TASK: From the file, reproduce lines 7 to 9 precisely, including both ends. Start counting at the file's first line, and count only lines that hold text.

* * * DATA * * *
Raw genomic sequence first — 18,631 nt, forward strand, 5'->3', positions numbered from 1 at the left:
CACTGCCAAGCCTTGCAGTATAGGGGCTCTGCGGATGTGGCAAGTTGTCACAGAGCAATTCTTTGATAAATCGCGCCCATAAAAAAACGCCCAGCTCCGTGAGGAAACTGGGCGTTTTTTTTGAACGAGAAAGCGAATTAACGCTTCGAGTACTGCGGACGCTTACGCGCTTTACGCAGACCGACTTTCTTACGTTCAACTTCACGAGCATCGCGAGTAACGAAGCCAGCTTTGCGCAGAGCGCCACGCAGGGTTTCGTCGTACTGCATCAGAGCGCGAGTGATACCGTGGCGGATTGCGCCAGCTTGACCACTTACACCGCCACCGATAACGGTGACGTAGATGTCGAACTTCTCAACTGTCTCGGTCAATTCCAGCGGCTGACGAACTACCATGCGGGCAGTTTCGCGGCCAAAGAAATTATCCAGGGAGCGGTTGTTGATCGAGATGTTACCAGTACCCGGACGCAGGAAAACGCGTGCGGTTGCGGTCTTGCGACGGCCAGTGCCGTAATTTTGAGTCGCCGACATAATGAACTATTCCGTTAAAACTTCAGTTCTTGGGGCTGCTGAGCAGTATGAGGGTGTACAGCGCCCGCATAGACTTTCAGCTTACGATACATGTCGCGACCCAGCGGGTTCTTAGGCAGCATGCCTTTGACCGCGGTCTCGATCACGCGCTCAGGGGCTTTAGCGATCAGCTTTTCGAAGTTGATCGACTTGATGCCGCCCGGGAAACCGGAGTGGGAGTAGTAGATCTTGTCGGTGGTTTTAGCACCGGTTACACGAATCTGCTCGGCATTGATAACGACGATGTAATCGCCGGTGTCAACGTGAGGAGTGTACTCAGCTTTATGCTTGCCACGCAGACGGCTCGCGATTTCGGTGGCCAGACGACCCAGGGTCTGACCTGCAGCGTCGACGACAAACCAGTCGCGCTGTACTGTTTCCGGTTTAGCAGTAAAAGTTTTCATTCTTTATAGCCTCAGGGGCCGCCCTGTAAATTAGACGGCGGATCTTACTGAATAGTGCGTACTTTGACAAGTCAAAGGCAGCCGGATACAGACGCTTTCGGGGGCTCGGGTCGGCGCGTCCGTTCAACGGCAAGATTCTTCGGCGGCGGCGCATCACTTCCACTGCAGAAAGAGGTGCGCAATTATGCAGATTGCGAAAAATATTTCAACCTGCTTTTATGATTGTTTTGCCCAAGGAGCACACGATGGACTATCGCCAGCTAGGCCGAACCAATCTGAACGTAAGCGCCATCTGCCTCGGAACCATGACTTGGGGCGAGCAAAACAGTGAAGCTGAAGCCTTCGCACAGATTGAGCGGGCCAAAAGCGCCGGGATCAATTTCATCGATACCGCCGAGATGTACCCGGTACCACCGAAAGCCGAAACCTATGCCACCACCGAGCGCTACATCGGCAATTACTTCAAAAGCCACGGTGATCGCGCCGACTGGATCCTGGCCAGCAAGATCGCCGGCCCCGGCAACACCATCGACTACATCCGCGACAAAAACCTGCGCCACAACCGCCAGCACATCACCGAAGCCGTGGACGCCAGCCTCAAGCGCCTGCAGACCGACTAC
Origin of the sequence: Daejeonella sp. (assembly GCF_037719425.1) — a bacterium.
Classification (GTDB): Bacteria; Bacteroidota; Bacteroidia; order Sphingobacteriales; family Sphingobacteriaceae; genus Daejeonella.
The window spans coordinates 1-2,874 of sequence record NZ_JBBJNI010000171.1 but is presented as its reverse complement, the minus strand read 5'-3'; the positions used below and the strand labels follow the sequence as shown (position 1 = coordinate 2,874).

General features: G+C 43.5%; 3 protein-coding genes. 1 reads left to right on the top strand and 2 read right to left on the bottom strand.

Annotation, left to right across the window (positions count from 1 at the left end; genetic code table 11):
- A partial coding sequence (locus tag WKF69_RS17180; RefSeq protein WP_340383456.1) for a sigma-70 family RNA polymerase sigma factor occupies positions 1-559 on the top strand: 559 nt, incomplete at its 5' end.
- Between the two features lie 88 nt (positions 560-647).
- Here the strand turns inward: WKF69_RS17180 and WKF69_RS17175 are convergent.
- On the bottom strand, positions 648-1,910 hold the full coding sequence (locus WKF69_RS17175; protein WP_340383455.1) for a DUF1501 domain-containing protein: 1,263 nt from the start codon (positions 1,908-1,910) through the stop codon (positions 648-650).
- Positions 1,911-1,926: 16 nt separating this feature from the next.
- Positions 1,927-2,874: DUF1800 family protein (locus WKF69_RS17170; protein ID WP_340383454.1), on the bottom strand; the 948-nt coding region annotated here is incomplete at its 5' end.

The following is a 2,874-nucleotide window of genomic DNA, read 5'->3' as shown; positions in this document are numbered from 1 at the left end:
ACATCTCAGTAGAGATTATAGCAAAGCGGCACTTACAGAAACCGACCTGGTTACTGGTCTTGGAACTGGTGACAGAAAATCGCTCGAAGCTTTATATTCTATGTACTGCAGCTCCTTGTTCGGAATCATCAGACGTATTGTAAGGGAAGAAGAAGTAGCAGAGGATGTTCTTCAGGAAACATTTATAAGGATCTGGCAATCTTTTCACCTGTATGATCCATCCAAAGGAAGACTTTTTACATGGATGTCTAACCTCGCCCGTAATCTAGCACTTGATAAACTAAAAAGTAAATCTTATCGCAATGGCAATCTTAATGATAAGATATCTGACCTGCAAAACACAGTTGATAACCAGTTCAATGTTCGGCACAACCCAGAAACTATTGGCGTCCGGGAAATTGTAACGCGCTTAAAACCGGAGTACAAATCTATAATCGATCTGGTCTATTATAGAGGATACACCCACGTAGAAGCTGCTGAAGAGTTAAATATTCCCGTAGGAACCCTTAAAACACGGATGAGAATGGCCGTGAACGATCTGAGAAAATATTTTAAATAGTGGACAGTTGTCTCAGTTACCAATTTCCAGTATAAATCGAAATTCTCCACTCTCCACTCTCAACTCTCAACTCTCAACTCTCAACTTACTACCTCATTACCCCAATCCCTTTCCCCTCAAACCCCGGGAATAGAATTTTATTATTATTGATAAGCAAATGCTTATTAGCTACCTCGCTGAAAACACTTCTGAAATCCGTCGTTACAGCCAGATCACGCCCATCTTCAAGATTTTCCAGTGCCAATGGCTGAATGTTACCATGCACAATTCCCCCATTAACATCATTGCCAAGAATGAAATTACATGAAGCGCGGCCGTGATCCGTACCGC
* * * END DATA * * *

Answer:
Annotation, left to right across the window (positions count from 1 at the left end; genetic code table 11):
- A partial coding sequence (locus tag WKF69_RS17180; RefSeq protein WP_340383456.1) for a sigma-70 family RNA polymerase sigma factor occupies positions 1-559 on the top strand: 559 nt, incomplete at its 5' end.
- Between the two features lie 88 nt (positions 560-647).